1. Obama Comes to Virginia, Neglects to Call the Governor
President Obama visited a Fairfax school to draw attention to his education reform initiatives. The President neglected to call Virginia’s Governor and invite him to the event, despite the fact that McDonnell must have said over one hundred times how much he looks forward to working with Obama on his agenda to increase the number of charter schools and institute performance pay for teachers. It was bad presidential manners. But, as Tony Lee pointed out on this site, the President punted on what could have been a highly visible “bipartisan moment,” something that might have really helped him politically.
2. Three Strikes, You Must Be Out (of office)
That’s what people were saying about the bad week former Governor Tim Kaine had at the Capitol. Newly elected Governor Bob McDonnell opened the rest stops that his predecessor had closed. Kaine’s proposal to raise the income tax to cope with the state budget shortfall was defeated 97-0 in the House of Delegates. And McDonnell officially revoked Kaine’s 11th hour request to the Justice Department to release convicted murderer Jens Soering. The three quick strikes at Kaine’s proposals were an indication of how rapidly things can change when you’re out of office.
3. Will McDonnell Best Jindal?
It’s a great honor to be selected to give the your party’s official response to the President’s State of the Union address. But as Louisiana Governor Bobby Jindal found out last year, having to follow Barack Obama can be a reputation killer. Jindal had been touted as the GOP’s new rising star, but after an insipid performance in the role McDonnell will have on Wednesday, he was dispatched back to Louisiana with a Not Ready For Prime Time post-it attached to his forehead. I expect McDonnell to acquit himself far better. It’s a fabulous opportunity, yet the impression McDonnell makes will determine his standing with national Republicans for years.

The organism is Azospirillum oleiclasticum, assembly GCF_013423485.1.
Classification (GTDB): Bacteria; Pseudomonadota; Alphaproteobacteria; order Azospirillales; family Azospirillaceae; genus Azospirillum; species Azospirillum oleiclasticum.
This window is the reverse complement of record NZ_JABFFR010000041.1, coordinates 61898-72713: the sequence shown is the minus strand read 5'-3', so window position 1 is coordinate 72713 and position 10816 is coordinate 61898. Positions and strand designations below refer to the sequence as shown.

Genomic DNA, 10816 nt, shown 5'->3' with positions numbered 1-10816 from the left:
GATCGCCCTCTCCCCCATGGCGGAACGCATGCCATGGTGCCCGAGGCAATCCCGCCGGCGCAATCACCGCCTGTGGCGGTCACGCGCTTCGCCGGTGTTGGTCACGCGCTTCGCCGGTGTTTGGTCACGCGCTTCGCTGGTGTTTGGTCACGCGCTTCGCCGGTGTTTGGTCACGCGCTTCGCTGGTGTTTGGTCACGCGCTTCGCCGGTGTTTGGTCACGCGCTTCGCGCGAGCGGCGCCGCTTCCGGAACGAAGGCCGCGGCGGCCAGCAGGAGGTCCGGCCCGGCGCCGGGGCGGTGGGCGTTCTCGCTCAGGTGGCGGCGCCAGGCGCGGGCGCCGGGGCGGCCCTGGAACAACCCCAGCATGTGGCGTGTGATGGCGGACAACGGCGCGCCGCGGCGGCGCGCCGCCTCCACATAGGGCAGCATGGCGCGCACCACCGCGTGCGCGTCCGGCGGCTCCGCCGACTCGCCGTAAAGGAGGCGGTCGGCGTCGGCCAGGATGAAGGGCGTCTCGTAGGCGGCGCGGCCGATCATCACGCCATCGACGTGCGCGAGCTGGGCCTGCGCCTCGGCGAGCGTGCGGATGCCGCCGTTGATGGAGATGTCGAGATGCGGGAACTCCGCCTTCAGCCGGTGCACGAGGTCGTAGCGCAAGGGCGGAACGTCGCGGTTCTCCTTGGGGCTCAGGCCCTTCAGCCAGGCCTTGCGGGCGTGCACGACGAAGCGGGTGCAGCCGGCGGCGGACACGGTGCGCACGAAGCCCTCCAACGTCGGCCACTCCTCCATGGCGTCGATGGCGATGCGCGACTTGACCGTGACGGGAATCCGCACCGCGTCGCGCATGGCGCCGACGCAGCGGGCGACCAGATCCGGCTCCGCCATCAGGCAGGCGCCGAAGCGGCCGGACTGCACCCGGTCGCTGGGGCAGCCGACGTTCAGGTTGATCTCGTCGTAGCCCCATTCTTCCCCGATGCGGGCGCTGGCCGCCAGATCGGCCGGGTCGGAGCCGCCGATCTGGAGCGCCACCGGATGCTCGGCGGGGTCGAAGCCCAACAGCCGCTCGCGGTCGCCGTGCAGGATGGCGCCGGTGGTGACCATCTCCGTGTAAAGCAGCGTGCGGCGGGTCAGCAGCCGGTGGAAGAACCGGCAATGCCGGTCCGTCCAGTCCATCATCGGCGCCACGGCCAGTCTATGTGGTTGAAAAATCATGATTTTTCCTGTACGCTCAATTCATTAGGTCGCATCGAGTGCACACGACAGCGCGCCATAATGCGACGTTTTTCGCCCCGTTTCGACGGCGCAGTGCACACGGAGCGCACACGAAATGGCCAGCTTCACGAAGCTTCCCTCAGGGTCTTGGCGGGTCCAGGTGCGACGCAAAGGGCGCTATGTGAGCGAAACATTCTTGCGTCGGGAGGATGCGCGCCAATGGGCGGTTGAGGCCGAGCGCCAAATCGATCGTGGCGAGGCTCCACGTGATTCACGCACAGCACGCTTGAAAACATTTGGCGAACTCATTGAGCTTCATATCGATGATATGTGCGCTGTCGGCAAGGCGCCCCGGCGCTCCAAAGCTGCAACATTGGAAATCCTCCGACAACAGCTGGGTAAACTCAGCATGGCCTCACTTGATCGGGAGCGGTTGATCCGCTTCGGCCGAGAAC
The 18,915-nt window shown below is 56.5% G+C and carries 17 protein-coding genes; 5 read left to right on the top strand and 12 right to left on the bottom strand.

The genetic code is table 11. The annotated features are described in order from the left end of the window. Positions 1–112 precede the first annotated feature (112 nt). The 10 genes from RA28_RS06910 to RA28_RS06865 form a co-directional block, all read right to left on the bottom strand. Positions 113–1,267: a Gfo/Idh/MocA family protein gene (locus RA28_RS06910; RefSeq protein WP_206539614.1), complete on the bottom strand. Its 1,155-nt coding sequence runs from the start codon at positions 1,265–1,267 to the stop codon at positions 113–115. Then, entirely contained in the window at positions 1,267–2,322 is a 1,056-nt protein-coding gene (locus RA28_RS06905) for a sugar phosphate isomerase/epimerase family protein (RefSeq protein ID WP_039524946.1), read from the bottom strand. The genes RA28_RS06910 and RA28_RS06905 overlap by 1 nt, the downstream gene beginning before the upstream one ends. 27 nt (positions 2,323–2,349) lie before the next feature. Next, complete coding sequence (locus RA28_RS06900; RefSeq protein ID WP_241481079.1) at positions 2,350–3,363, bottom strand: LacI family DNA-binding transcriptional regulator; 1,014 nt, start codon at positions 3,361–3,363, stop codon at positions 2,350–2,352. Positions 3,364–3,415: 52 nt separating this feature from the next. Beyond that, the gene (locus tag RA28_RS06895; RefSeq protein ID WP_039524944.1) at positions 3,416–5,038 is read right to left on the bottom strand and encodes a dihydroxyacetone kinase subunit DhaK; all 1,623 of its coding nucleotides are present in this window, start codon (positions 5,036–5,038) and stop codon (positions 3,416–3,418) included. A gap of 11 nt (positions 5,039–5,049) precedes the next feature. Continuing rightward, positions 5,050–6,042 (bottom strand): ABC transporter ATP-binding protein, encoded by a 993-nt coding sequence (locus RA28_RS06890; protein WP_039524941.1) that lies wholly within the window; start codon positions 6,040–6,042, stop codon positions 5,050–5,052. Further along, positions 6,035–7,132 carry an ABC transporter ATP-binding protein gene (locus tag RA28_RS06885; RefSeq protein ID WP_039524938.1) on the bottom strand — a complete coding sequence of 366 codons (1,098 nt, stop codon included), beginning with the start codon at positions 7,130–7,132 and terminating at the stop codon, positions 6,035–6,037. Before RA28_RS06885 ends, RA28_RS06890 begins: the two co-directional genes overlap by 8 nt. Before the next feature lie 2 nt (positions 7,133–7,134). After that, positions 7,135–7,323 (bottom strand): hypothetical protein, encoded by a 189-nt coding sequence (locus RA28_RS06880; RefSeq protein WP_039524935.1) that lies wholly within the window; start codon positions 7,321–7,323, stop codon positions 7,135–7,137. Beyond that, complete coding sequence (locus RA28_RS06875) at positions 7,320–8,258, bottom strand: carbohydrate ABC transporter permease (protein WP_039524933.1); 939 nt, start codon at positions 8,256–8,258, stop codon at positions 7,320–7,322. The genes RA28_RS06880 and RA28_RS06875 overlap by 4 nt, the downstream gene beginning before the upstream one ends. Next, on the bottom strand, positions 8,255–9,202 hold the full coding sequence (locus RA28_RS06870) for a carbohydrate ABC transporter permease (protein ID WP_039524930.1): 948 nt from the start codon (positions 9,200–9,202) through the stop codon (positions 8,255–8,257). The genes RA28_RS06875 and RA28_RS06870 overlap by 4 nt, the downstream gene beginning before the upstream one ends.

4. Home Work
Besides spending some time in the national spotlight next week, the new Governor will be getting down to some serious business at home. McDonnell will be making his recommendations for closing the state’s $4 billion dollar shortfall and everyone’ll be scrutinizing the cuts he’ll be recommending in lieu of the income tax increase Tim Kaine proposed. McDonnell’s team was very smart to focus his first week on broadly popular matters such as reopening the rest stops and his predecessor’s request to transfer a murderer to Germany. But with the state’s budget picture not looking any better and the unemployment rate climbing to 6.9%, McDonnell’s decisions this week are unlikely to have everyone applauding.
5. Senator Webb: First Democrat to Announce that the World Has Changed
Scott Brown hadn’t even completed his acceptance speech on Tuesday evening when Jim Webb issued a statement saying that the U.S. Senate shouldn’t take up health care until Brown was officially seated. Webb’s timing was exquisite. His press release was carried on all the national media. It effectively ended any speculation that the Democrats would try to make an end run around the Massachusets election results to pass a health care reform bill. And it demonstrated that Webb plans to be an independent voice on all national policy issues for the next few years. My sense is that Webb’s statement on Tuesday evening was not only about fairness and electoral reform, but a far broader manifesto regarding his feelings about the Democratic leadership in Congress.
6. I Can’t Drive 65
If I remember correctly, it was Sammy Hagar’s anthem song after the feds lowered the speed limit during a previous energy crisis. It looks like many more Virginians might be putting the song on their playlists, this time to celebrate the bill passed by the Senate Transportation Committee to raise Virginia’s speed limit to 70 miles per hour on parts of all interstate highways that are not heavily trafficked.
7. The Virginia Model Goes National
The U.S. Supreme Court’s decision this week affirming the rights of corporations to spend unlimited amounts on free speech in the political arena will be one of the most controversial judgments of our time. I didn’t agree with the reasoning in the majority’s opinion, but I’ve always been struck by the apparent futility of efforts that try to carefully delimit and constrain the collection and application of money to elections. Inevitably, these efforts have resulted in large loopholes through which partisans drive truckloads of contributions. Their ingenuity continually outpaces the efforts to regulate them. Virginia’s model of Almost Anything Goes Coupled with Sophisticated Disclosure through VPAP is unlikely to please anyone who is deeply concerned about the potentially corrupting influence of money on elections, but its focus on achieving transparency may be more realistic than the ethical aspirations of campaign finance reformers.